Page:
Will You Make More Money than Your Parents?
This map shows that your chances of rising above your birth class vary tremendously depending on where you live.
A major new research study shows that income mobility in the United States is right about where it was forty years ago. That may sound like good news if you were assuming that the American Dream has been in decline over the generations, but don't stand up and cheer just yet.
First, mobility wasn't so dreamy in the 1970s, so the fact that it hasn't budged is hardly cause to celebrate. Second, as Big Thinker Daniel Altman explained yesterday, the increasing gap between rich and poor in America means that the poor in effect have a harder time rising to the highest income levels today than they did forty years ago. "Because inequality has risen," the study's authors write, "the consequences of the 'birth lottery' -- the parents to whom a child is born -- are larger today than in the past."
The study points out a fascinating geographical lottery as well. If you live in Georgia or North Carolina, it turns out, you have a much higher chance of having to get by with an income similar to what your parents made. If you are lucky enough to come from Iowa or Minnesota, on the other hand, you are almost destined to see your income rise over your childhood standard of living. Where do you stand? Check this map over at the Washington Post and zoom in to see how your county fared and how you are likely to fare.
Upstreamism advocate Rishi Manchanda calls us to understand health not as a "personal responsibility" but a "common good."
- Upstreamism tasks health care professionals to combat unhealthy social and cultural influences that exist outside — or upstream — of medical facilities.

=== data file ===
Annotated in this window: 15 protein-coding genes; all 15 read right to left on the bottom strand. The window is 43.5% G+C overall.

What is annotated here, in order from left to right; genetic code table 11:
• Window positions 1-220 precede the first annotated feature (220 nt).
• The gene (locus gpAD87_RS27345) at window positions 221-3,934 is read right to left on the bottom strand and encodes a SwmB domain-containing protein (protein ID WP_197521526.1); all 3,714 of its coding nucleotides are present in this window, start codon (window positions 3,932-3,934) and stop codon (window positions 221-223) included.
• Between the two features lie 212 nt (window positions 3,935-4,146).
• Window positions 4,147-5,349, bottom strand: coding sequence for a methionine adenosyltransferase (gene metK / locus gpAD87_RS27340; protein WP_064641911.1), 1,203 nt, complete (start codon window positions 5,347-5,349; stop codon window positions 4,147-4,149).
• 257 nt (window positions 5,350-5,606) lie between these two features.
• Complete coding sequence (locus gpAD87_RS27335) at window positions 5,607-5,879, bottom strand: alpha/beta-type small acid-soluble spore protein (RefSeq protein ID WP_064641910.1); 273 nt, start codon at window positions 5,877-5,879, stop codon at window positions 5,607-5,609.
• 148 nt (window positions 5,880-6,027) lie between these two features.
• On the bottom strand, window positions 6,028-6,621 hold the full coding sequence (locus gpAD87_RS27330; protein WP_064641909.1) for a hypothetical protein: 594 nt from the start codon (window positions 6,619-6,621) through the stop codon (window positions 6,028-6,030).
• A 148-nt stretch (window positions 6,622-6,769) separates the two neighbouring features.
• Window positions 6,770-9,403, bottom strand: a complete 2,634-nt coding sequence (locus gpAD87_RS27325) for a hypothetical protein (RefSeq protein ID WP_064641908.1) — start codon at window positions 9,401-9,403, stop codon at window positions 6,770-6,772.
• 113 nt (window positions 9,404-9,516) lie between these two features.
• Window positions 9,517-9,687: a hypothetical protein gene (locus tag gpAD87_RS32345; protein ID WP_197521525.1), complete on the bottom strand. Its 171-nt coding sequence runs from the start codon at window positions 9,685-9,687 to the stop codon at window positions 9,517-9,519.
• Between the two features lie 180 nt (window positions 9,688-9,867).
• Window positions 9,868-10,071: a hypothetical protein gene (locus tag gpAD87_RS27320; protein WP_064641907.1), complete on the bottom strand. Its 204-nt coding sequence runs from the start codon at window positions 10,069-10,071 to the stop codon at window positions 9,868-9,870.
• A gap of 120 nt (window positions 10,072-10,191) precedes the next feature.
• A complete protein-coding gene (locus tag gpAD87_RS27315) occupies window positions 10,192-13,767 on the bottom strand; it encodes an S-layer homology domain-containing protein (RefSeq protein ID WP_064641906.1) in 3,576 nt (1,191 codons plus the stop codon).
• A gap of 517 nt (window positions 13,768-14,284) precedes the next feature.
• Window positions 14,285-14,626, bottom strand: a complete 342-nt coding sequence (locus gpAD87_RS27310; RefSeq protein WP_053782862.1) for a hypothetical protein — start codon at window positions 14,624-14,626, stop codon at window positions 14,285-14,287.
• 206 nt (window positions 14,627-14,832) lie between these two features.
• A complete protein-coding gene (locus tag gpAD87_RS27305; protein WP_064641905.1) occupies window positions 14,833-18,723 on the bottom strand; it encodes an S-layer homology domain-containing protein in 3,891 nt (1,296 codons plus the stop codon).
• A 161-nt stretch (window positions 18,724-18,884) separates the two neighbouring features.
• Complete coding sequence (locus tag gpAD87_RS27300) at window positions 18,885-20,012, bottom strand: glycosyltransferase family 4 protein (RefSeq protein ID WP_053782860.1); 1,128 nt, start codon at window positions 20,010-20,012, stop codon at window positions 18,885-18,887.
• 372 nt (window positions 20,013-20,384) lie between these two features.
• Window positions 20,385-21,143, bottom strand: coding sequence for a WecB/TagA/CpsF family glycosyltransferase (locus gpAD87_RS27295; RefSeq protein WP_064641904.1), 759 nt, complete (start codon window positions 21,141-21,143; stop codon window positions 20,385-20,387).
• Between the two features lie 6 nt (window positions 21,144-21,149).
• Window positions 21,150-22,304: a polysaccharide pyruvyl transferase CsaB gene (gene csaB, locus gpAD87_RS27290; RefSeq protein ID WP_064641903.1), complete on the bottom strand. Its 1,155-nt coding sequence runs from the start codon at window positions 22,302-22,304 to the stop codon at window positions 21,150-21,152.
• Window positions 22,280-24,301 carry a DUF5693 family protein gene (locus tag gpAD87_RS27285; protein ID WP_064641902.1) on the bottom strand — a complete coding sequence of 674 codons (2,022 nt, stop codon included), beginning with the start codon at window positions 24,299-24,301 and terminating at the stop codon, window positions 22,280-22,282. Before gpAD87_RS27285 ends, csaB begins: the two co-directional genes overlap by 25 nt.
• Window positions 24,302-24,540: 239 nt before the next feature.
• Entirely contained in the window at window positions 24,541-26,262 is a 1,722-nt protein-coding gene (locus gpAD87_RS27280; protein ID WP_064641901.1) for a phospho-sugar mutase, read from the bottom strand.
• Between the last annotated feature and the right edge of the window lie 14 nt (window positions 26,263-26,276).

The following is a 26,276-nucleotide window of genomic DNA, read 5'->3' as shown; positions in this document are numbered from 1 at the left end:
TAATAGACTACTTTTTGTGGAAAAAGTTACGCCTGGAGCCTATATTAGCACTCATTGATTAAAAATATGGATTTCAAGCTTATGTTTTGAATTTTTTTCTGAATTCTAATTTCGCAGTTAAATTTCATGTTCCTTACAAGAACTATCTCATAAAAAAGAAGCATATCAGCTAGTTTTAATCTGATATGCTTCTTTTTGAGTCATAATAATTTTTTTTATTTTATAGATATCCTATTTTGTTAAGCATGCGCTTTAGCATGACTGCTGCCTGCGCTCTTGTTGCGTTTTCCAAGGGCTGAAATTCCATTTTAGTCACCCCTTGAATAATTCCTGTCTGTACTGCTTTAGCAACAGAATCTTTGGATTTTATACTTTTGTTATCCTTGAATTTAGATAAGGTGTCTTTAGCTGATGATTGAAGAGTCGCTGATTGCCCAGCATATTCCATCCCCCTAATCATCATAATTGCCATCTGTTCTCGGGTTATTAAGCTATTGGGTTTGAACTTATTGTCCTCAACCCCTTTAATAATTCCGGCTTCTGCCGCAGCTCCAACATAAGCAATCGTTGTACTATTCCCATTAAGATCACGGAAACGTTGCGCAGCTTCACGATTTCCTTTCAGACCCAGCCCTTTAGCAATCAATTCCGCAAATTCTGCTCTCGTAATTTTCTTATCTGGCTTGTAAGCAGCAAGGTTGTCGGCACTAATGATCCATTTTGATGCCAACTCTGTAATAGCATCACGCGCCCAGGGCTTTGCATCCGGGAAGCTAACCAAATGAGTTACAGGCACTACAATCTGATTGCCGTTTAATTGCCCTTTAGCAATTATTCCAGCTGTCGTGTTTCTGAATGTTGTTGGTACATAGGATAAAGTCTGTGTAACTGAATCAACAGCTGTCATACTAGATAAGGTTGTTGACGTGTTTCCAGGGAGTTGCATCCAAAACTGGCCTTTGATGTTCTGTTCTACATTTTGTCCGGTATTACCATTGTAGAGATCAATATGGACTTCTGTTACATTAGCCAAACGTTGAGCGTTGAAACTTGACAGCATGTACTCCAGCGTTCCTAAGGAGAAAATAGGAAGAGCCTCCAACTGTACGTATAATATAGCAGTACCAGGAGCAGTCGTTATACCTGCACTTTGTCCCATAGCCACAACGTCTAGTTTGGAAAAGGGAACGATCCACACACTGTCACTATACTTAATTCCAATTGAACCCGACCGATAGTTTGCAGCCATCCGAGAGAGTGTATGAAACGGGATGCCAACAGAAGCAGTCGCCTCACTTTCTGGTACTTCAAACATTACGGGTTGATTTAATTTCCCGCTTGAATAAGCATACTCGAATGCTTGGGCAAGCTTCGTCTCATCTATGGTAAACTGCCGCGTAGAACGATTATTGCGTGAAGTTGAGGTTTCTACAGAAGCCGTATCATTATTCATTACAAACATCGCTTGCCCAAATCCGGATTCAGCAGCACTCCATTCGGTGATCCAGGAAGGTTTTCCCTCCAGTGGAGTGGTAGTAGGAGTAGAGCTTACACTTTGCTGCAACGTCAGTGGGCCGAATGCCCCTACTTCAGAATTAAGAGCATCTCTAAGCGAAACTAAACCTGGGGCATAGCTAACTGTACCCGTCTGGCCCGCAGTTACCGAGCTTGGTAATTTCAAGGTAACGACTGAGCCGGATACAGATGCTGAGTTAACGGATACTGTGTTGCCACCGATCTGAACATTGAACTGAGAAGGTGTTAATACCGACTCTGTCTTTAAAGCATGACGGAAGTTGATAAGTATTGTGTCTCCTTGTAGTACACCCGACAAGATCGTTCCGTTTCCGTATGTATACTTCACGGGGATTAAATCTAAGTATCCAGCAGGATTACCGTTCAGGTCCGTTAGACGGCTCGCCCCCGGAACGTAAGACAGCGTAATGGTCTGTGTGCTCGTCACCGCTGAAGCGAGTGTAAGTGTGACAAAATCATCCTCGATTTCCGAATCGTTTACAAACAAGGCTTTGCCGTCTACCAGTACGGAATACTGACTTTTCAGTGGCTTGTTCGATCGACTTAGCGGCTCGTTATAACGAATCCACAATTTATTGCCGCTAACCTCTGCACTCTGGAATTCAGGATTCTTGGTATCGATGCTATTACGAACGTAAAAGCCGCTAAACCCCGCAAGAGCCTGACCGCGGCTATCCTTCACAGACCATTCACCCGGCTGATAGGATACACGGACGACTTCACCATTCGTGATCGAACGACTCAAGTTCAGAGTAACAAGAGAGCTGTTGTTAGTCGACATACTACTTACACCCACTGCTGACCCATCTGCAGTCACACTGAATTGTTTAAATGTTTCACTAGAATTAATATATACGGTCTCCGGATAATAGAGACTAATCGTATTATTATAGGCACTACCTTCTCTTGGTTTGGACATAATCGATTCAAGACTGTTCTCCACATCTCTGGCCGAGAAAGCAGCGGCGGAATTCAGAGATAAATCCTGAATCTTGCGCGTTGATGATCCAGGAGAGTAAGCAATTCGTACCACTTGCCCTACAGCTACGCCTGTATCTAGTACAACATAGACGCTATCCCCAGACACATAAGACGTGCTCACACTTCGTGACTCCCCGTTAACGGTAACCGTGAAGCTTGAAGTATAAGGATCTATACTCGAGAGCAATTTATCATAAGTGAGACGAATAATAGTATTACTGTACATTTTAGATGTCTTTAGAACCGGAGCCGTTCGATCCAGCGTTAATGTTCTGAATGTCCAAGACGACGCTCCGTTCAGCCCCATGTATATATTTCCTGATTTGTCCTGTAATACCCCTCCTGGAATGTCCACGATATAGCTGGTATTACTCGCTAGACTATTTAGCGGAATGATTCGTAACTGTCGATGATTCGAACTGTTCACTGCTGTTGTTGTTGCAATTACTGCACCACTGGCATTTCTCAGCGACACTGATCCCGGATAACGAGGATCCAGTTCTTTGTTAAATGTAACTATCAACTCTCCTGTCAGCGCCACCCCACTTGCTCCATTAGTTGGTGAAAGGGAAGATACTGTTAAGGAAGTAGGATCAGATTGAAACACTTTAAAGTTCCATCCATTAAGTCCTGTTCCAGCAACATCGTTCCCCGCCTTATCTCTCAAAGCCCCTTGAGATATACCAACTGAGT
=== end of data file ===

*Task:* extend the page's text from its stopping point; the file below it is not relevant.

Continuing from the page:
- Patients from low-income neighborhoods are most at risk of negative health impacts.
- Thankfully, health care professionals are not alone. Upstreamism is increasingly part of our cultural consciousness.
A plan to forgive almost a trillion dollars in debt would solve the student loan debt crisis, but can it work?
- Sen. Elizabeth Warren has just proposed a bold education reform plan that would forgive billions in student debt.
- The plan would forgive the debt held by more than 30 million Americans.
- The debt forgiveness program is one part of a larger program to make higher education more accessible.
America isn't immune to attempts to remove books from libraries and schools, here are ten frequent targets and why you ought to go check them out.
- Even in America, books are frequently challenged and removed from schools and public libraries.
- Every year, the American Library Association puts on Banned Books Week to draw attention to this fact.
- Some of the books they include on their list of most frequently challenged are some of the greatest, most beloved, and entertaining books there are.
In most states, LGBTQ Americans have no legal protections against discrimination in the workplace.
- The Supreme Court will decide whether the Civil Rights Act of 1964 also applies to gay and transgender people.
- The court, which currently has a probable conservative majority, will likely decide on the cases in 2020.
- Only 21 states and the District of Columbia have passed laws effectively extending the Civil Rights of 1964 to gay and transgender people.
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